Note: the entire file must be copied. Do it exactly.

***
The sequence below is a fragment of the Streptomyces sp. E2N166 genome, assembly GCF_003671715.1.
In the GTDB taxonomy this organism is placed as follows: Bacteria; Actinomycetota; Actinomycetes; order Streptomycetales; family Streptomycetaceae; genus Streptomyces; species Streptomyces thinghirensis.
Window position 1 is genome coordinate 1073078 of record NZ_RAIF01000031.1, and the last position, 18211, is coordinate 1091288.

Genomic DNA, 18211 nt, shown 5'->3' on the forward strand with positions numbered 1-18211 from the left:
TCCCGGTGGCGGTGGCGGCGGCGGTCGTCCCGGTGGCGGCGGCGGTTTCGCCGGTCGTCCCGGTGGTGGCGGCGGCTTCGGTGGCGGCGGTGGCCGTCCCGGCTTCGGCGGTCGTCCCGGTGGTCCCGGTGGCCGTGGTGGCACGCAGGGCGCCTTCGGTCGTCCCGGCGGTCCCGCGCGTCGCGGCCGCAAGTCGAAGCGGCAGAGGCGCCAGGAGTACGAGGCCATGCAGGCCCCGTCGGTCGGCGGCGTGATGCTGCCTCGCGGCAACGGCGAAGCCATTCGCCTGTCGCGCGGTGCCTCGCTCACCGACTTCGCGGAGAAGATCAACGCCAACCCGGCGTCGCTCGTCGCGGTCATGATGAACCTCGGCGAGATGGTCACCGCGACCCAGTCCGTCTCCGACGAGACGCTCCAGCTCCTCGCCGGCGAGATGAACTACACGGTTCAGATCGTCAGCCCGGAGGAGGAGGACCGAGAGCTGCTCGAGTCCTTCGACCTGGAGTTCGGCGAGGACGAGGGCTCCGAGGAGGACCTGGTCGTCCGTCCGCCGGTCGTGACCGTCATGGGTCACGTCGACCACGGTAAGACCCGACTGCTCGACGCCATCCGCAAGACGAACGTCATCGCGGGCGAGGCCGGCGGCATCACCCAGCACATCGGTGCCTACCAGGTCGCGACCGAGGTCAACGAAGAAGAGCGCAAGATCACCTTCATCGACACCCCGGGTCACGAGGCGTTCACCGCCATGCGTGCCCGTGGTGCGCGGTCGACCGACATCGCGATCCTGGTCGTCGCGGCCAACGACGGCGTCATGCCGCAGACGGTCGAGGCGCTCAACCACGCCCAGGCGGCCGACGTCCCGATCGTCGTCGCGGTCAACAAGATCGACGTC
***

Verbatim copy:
The sequence below is a fragment of the Streptomyces sp. E2N166 genome, assembly GCF_003671715.1.
In the GTDB taxonomy this organism is placed as follows: Bacteria; Actinomycetota; Actinomycetes; order Streptomycetales; family Streptomycetaceae; genus Streptomyces; species Streptomyces thinghirensis.
Window position 1 is genome coordinate 1073078 of record NZ_RAIF01000031.1, and the last position, 18211, is coordinate 1091288.

Genomic DNA, 18211 nt, shown 5'->3' on the forward strand with positions numbered 1-18211 from the left:
TCCCGGTGGCGGTGGCGGCGGCGGTCGTCCCGGTGGCGGCGGCGGTTTCGCCGGTCGTCCCGGTGGTGGCGGCGGCTTCGGTGGCGGCGGTGGCCGTCCCGGCTTCGGCGGTCGTCCCGGTGGTCCCGGTGGCCGTGGTGGCACGCAGGGCGCCTTCGGTCGTCCCGGCGGTCCCGCGCGTCGCGGCCGCAAGTCGAAGCGGCAGAGGCGCCAGGAGTACGAGGCCATGCAGGCCCCGTCGGTCGGCGGCGTGATGCTGCCTCGCGGCAACGGCGAAGCCATTCGCCTGTCGCGCGGTGCCTCGCTCACCGACTTCGCGGAGAAGATCAACGCCAACCCGGCGTCGCTCGTCGCGGTCATGATGAACCTCGGCGAGATGGTCACCGCGACCCAGTCCGTCTCCGACGAGACGCTCCAGCTCCTCGCCGGCGAGATGAACTACACGGTTCAGATCGTCAGCCCGGAGGAGGAGGACCGAGAGCTGCTCGAGTCCTTCGACCTGGAGTTCGGCGAGGACGAGGGCTCCGAGGAGGACCTGGTCGTCCGTCCGCCGGTCGTGACCGTCATGGGTCACGTCGACCACGGTAAGACCCGACTGCTCGACGCCATCCGCAAGACGAACGTCATCGCGGGCGAGGCCGGCGGCATCACCCAGCACATCGGTGCCTACCAGGTCGCGACCGAGGTCAACGAAGAAGAGCGCAAGATCACCTTCATCGACACCCCGGGTCACGAGGCGTTCACCGCCATGCGTGCCCGTGGTGCGCGGTCGACCGACATCGCGATCCTGGTCGTCGCGGCCAACGACGGCGTCATGCCGCAGACGGTCGAGGCGCTCAACCACGCCCAGGCGGCCGACGTCCCGATCGTCGTCGCGGTCAACAAGATCGACGTC